The Kia Hamsters have come a long way. In a new, epic 1:30, the Hamsters find themselves on stage in an 18th century opera house livening things up. Entitled "Bringing Down the House" and set to "In My Mind" (remixed by Axwell), the hamsters take over an ornate theater with a shocking (to stuffy 18th century, wig wearing patrons) display of modern music, high-energy dance moves, a laser light show and a balcony stage dive that gets the audience on their feet and digging the futuristic vibe.
The commercial will debut in 18,000 movie theaters inside National CineMedia's FirstLook pre-show program on August 31. Television will follow during the MTV Music Awards on September 6.
London ad agency isobel along with Aardman Animations have created an interesting, new campaign for Bullring - one of the UK's biggest shopping centers.
Leveraging the brand's Life's Even More Exciting at The Centre positioning, the new campaign features a very cool, four-tier revolving mechanical model, said to be a quirky, playful interpretation of Bullring and Birmingham. A collection of products including lipsticks, illuminated ladles, cheese graters and perfume sit alongside a number of recognizable (to those in the UK) architectural landmarks.
Monica is cute. Monica has decided to make a quick pitstop for gas. Monica is cute. Monica will have to find another gas station because the one she just stopped at blew up. Monica is cute. Good thing her Corolla has legendary MPG to getting there won't be a problem. Monica is cute.
This one's no where near as good as its sister ad, Hot Putt, nor is the woman in this second ad as hot as the woman in the first. But, hey, there's only so many times BBH can create "hot" ads for Axe before they strike out once in a while. OK, OK. She has a really great ass. Satisfied?
The second ad, High Street Hurdles just doesn't have the same oomph and lustful determination of the the first ad. In each ad, a woman is drawn to a man wearing Axe but the woman in the Hot Putt ad goes to greater lengths to get her man. And, unlike the woman going after the construction worker in the second ad, the woman in the first ad actually gets to full on have her way with the lucky guy.
- Beyonce can be seen in a new ad campaign modeling the latest from her fashion brand House of Deron. Not deliciously bootylicious as her Crazy in Love Pepsi commercial but we're not complaining.
- Check out Leonardo DiCaprio's hot girlfriend, Erin Heatherton, fronting a new collection of ads for Victoria's Secret.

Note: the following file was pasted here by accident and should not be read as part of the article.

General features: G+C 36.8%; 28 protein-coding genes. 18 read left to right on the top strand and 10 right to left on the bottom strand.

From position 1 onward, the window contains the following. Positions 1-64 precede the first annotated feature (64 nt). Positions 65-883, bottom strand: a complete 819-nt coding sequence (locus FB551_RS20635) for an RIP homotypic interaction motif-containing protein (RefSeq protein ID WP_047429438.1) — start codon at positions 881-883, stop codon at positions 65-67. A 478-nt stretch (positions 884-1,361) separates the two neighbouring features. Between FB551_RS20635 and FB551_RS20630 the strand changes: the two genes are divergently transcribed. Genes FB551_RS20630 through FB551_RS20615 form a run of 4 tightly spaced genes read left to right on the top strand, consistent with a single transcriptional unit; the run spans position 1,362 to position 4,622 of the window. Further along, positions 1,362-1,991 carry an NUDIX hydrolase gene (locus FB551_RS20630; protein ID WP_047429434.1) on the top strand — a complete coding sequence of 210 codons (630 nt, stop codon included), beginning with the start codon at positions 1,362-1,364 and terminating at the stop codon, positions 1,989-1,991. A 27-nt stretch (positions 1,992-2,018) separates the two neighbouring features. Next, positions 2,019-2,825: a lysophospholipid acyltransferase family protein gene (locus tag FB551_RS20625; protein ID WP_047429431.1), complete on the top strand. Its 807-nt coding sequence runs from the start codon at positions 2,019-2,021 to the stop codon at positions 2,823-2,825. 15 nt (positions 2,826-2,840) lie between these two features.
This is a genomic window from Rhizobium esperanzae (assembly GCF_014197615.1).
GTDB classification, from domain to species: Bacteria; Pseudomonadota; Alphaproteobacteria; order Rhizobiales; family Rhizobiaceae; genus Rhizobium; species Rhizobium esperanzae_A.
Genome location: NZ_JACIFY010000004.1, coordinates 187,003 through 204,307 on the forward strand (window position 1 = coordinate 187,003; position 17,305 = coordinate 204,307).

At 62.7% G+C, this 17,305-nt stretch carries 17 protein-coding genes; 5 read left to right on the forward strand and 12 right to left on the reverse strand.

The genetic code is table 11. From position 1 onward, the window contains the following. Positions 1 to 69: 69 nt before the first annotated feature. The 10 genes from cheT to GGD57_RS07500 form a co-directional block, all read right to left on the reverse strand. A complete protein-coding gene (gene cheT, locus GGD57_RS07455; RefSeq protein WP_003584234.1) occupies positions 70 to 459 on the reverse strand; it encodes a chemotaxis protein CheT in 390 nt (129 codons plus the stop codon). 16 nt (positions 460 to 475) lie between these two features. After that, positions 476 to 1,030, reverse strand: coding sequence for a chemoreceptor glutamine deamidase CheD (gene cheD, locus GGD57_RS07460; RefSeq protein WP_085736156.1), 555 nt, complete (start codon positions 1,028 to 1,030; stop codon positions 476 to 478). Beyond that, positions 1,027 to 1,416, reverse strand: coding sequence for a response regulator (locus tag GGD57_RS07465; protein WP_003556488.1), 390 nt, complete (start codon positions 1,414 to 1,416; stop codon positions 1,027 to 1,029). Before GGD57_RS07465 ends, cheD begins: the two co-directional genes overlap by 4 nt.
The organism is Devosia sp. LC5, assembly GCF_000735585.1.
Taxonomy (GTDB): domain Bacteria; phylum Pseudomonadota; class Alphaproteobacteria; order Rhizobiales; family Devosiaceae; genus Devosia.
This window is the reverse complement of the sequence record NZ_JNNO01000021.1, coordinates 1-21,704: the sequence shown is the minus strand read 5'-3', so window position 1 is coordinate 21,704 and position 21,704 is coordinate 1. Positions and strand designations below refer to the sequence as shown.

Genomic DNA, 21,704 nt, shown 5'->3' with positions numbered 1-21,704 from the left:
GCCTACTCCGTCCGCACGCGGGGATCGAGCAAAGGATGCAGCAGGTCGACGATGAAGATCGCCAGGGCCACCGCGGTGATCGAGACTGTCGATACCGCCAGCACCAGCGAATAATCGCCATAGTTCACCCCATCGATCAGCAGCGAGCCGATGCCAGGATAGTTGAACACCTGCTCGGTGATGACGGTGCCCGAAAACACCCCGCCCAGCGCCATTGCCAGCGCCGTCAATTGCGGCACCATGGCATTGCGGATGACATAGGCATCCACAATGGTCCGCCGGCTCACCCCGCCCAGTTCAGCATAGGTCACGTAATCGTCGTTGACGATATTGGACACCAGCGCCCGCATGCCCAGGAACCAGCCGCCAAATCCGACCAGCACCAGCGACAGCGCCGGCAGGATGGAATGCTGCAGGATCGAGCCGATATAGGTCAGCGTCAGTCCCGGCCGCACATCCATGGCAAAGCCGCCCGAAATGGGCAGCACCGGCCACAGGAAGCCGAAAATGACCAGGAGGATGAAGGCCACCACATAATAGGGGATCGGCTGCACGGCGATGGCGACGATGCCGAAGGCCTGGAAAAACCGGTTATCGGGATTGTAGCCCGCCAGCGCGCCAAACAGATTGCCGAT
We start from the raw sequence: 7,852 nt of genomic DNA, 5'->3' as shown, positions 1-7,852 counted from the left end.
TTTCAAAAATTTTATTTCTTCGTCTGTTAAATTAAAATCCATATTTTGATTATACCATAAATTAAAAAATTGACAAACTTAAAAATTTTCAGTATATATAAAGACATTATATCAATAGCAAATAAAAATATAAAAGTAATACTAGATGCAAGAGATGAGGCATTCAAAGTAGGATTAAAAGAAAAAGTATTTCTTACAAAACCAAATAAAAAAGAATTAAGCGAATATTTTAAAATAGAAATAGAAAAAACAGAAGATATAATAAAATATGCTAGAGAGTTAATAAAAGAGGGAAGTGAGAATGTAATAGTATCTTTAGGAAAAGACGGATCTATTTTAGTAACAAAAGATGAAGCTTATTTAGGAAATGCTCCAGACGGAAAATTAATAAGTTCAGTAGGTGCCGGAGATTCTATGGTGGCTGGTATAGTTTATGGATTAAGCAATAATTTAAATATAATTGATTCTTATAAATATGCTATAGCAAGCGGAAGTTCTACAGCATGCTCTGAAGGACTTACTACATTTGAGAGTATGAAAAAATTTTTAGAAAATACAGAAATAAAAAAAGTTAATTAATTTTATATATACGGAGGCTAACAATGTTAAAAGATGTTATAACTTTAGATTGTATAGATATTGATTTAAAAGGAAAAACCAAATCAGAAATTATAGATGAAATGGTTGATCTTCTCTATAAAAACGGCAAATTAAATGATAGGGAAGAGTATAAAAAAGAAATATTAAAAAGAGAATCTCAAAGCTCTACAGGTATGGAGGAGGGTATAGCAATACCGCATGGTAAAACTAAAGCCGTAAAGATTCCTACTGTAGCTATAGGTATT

- Want to watch an hour of Japanese McDonald's commercials? Go right ahead!
- The Big Ad Gig, sort of an American Idol for the ad world, would like the industry to know its call for entries closes August 27.
- YouTube has extended its ads you can skip feature to mobile.
- Tostitos wants us to know its always at the center of the party. Even political parties.
- Paul Rudd and Ray Lewis battle for superiority in new Madden NFL 13 ads.
One really can't write an item about Brooke Shields doing La-Z-Boy ads without referencing her spectacular advertising debut 32 years ago (yes, 32) for Calvin Klein when, at 15, she coyly uttered the famous line, "You wanna know what comes between me and my Calvins? Nothing."
Now, at 47 and still looking quite the hottie, Brooke can be seen in a pair of new La-Z-Boy commercials. In one she is tormented by a neighbor who just can't get over the fact she got her furniture at La-Z-Boy. In another, Brooke makes note of the fact it's La-Z-Boy's 85 anniversary and that the brand knows it doesn't need an ad that screams, Sale!"
Or does it?
In a new Mitsubishi Electric Heating & Cooling TV ad debuting August 27, political pundits James Carville and Mary Matlin bicker of the temperature in their home. Apparently with the Mitsubishi solution, you can be both fiscally responsible and comfortable all at the same time.
The ad, created by Ames Scullin O'Haire, will air on CNN, Fox New and on ABC and CBS during convention broadcasts.
Miranda Kerr, and just about every other American celebrity, is loved by the Japanese public. They just can't get enough which is why we keep seeing American celebrities pop up in Japanese ads. Not to mention in a pre-internet world it was a nifty way for celebrities to make silly ads without embarrassing themselves back home.
Miranda Kerr, who has done ads for the Lipton before, can be seen sporting a yellow mini-dress and hat in a scenario that causes us to wonder just what she was doing to Santa that caused him to crash land. It's all to promote the very yellow-looking Lemon Tea.
If we didn't know this wasn't a Japanese commercial, we'd certainly think it was, in fact, a Japanese commercial. It's got all the telltale signs. Cutesy cheesiness. Dancing. A silly song.
OK so it's only a little like a Japanese commercial and it is kinda fun. After all, how can you fault a bunch of well choreographed kids dancing on a rooftop to pimp a fashion brand?
Paris-based Fred & Farid created the ad for Domyos My GYM'Y brand tracksuits. Benjamin Millepied choreographed.
Saatchi London has created a wondrously futuristic-looking animated video for the new Toyota GT86. In the ad, we see a man who is resigned to his mundane, slightly 1984-ish life in a society where "feeling" is a capital offense. But once he lays his eyes on the GT86, fear of persecution is no longer an issue. And once he gets behind the wheel, there's no stopping him.
Sort of like Jim Carrey in The Truman Show, our digitized man, stuck in a fake existence, breaks free into the real world to experience full on thrill of true human exhilaration only a Toyota GT86 can deliver. Well, in a Toyota GT86 ad that is.